10 NBA Players Showing Major Regression This Season
The NBA would look drastically different if no one ever trended in the wrong direction.
Draft busts wouldn't exist, because even Anthony Bennett and Michael Olowokandi would keep improving; they'd just start with lower baselines. Father Time would be rendered irrelevant since not even age could force players into declines. Superstars would have infinitely long primes.
But that's not how it works.
Regression often strikes, and for a variety of reasons. Some previous performances are unsustainable. Fluky shooting at the beginning of the year can drag down percentages and overall levels of effectiveness. Questionable fits with new teammates can prove detrimental. Moving closer to retirement can force older contributors into sinking numbers.
These 10 players, presented in alphabetical order by last name, have the unfortunate distinction of being the best early examples from 2017-18. Above all others, they're the ones wishing for that idyllic utopia in which regression was impossible.
Mike Conley, PG, Memphis Grizzlies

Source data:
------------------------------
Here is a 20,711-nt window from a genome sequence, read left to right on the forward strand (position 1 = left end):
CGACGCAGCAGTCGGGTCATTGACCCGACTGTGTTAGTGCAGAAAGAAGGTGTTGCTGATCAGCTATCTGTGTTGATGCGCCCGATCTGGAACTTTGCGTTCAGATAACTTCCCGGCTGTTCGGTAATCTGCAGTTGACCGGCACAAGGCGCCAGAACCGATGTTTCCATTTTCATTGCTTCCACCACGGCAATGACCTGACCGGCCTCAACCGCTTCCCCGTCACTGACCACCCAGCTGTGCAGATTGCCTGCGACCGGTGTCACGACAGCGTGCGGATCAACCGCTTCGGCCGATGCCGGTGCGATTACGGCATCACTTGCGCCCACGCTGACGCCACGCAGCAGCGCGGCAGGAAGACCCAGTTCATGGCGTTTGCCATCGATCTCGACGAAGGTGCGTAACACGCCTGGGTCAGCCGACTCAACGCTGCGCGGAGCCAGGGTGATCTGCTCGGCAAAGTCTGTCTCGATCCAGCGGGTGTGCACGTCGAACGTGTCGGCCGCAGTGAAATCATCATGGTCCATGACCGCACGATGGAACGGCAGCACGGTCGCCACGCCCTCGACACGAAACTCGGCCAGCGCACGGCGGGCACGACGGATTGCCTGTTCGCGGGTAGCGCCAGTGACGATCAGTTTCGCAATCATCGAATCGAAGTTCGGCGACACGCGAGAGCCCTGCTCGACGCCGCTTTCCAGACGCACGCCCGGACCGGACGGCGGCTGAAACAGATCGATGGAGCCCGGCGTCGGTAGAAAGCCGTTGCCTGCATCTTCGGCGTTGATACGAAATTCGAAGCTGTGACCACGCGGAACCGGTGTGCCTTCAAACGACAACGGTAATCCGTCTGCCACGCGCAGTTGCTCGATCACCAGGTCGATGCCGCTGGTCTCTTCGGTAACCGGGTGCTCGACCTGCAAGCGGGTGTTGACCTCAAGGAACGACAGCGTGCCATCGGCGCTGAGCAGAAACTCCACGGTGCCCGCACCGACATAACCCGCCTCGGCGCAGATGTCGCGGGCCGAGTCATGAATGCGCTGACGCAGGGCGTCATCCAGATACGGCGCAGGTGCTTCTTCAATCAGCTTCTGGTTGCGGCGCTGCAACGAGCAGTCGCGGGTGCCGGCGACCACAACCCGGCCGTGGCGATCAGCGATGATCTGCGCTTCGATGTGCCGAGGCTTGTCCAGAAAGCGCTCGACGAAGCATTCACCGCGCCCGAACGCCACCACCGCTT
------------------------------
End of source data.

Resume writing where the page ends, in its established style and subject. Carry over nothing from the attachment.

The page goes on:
2016-17 Per-Game Stats: 20.5 points, 3.5 rebounds, 6.3 assists, 1.3 steals, 0.3 blocks, 255.63 TPA
2017-18 Per-Game Stats: 17.1 points, 2.3 rebounds, 4.1 assists, 1.0 steals, 0.3 blocks, minus-5.92 TPA
Last year, Mike Conley served as one of the NBA's elite point guards.
That's not a hyperbolic statement, even if the talent-laden Western Conference didn't have enough space to feature him on the All-Star roster. While continuing to lock down his individual assignments, he improved every facet of his offensive game to become a true two-way threat for the Memphis Grizzlies. No longer quite as overlooked and underrated as he'd been in the past, he finally started to gain recognition for his exploits.
Entering 2017-18, Conley sat at No. 18 in Dan Favale's player rankings for Bleacher Report. Sports Illustrated listed him in the same spot. ESPN.com's #NBArank had him at No. 23, while he finished behind only 19 players in NBA Math's #CrystalBasketball.
Conley's three-point stroke has disappeared during the opening salvo of the Grizzlies' schedule, with his percentage slipping from 40.8 to 31.2. His mid-range shooting has fallen even further, and he's no longer finishing at the same clip when attacking the basket. He's also been far less involved as a distributor after Chandler Parsons' return to health and Tyreke Evans' emergence as a legitimate threat, since both counterparts take away some touches.
And worst of all? He's been detrimental on defense. After finishing No. 23 among point guards in ESPN.com's defensive real plus/minus last year, he's plunged to No. 31 in the early-season standings at his position, posting a decisively more negative score.